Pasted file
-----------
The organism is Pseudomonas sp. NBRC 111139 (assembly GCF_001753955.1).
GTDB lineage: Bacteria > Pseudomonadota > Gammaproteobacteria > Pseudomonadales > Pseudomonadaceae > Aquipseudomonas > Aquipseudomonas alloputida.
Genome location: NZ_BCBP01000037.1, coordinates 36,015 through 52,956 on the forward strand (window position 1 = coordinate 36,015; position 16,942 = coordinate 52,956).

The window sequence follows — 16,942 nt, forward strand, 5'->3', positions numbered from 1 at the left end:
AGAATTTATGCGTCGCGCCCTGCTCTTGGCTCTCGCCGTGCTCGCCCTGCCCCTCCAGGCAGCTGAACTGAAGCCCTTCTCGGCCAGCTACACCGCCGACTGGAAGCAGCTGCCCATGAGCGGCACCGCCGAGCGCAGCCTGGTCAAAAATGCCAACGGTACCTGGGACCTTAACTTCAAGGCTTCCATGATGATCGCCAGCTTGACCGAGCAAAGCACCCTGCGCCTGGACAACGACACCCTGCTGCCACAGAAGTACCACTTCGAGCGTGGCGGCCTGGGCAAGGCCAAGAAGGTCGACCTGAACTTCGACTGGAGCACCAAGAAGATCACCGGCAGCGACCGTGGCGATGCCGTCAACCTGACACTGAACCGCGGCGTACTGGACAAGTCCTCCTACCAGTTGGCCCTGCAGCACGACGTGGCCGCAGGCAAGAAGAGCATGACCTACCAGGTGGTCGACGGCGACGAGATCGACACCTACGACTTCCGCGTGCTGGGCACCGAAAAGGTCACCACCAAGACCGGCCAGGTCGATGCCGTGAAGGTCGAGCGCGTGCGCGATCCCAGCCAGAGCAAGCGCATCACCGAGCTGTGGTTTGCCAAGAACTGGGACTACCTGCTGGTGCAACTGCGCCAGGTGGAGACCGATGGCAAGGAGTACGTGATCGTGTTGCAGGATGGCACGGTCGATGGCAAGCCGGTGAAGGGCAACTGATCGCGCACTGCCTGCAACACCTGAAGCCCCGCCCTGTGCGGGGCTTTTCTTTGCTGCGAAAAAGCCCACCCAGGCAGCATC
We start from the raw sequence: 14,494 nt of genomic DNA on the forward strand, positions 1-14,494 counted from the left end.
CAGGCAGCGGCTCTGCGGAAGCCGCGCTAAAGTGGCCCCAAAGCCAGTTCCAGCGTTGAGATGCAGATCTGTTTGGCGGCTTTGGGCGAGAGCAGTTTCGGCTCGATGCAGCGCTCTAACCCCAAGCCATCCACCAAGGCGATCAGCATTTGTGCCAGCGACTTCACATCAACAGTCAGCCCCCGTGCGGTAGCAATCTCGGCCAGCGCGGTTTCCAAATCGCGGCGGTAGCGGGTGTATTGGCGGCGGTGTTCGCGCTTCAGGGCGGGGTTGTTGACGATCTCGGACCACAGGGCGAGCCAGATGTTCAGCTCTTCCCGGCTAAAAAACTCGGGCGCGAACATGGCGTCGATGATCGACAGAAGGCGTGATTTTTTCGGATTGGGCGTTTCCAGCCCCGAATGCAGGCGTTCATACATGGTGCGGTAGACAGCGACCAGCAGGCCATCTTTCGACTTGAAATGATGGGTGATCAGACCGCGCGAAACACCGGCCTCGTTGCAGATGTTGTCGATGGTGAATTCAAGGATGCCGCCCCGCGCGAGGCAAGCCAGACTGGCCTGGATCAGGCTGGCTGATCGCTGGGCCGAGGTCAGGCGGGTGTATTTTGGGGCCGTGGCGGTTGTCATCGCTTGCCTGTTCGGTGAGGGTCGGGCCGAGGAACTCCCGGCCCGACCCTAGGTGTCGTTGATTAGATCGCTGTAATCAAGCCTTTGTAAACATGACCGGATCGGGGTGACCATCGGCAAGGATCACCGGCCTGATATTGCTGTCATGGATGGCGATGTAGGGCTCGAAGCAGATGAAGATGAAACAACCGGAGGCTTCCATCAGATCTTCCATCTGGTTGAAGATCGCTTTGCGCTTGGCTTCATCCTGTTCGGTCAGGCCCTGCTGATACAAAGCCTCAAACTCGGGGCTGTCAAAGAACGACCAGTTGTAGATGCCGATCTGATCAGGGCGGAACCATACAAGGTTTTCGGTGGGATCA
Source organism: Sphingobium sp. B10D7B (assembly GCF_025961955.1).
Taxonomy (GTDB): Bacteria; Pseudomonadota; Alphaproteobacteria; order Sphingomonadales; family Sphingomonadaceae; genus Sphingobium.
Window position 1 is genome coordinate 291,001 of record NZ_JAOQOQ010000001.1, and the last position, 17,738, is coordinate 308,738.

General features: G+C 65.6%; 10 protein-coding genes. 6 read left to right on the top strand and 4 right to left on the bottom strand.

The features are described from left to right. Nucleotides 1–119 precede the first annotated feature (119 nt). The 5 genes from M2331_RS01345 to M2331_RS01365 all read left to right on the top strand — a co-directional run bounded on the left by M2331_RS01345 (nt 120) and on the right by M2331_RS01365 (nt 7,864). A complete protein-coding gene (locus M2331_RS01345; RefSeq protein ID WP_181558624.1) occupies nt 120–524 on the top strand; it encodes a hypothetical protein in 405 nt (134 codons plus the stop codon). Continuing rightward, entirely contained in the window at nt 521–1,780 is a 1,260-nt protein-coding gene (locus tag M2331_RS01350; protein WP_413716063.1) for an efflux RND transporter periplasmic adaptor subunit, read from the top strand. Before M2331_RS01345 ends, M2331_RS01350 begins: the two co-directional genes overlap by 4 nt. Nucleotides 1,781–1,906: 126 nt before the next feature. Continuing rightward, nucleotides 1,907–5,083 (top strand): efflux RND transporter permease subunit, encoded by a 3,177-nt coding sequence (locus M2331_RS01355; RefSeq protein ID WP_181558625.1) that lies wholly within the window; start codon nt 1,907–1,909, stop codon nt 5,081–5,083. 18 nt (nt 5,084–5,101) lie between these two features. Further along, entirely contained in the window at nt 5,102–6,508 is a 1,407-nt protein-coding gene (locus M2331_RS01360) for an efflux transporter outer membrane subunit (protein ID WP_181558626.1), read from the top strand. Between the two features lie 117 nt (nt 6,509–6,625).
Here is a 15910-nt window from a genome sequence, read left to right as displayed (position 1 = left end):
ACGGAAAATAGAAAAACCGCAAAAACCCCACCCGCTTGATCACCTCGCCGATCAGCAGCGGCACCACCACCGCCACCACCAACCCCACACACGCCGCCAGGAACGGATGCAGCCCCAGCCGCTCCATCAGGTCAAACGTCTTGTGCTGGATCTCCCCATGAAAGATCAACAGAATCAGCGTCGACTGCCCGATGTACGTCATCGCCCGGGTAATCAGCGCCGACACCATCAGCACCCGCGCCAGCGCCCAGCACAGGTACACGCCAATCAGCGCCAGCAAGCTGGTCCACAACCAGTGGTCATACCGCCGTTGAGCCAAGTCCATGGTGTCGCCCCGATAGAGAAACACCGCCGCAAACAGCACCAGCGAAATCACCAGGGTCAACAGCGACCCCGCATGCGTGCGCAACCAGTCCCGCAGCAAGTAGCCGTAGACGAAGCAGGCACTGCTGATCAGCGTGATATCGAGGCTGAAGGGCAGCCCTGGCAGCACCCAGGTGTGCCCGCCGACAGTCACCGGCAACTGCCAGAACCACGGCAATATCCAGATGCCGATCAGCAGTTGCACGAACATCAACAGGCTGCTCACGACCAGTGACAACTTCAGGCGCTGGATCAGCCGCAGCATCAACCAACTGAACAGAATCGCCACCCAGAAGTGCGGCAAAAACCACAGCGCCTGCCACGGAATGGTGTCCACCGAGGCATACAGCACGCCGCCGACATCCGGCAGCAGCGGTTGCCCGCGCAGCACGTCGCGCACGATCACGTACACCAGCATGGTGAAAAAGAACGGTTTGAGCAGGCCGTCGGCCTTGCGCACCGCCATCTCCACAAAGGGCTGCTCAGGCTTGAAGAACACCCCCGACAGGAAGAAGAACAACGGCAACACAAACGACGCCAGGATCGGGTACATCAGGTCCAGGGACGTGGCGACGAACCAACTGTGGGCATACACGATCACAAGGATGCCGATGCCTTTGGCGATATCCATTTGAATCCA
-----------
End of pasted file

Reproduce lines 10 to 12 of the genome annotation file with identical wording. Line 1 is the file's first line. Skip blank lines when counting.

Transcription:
Window position 1 is genome coordinate 291,001 of record NZ_JAOQOQ010000001.1, and the last position, 17,738, is coordinate 308,738.

General features: G+C 65.6%; 10 protein-coding genes. 6 read left to right on the top strand and 4 right to left on the bottom strand.

The features are described from left to right. Nucleotides 1–119 precede the first annotated feature (119 nt). The 5 genes from M2331_RS01345 to M2331_RS01365 all read left to right on the top strand — a co-directional run bounded on the left by M2331_RS01345 (nt 120) and on the right by M2331_RS01365 (nt 7,864). A complete protein-coding gene (locus M2331_RS01345; RefSeq protein ID WP_181558624.1) occupies nt 120–524 on the top strand; it encodes a hypothetical protein in 405 nt (134 codons plus the stop codon). Continuing rightward, entirely contained in the window at nt 521–1,780 is a 1,260-nt protein-coding gene (locus tag M2331_RS01350; protein WP_413716063.1) for an efflux RND transporter periplasmic adaptor subunit, read from the top strand. Before M2331_RS01345 ends, M2331_RS01350 begins: the two co-directional genes overlap by 4 nt. Nucleotides 1,781–1,906: 126 nt before the next feature. Continuing rightward, nucleotides 1,907–5,083 (top strand): efflux RND transporter permease subunit, encoded by a 3,177-nt coding sequence (locus M2331_RS01355; RefSeq protein ID WP_181558625.1) that lies wholly within the window; start codon nt 1,907–1,909, stop codon nt 5,081–5,083. 18 nt (nt 5,084–5,101) lie between these two features. Further along, entirely contained in the window at nt 5,102–6,508 is a 1,407-nt protein-coding gene (locus M2331_RS01360) for an efflux transporter outer membrane subunit (protein ID WP_181558626.1), read from the top strand. Between the two features lie 117 nt (nt 6,509–6,625).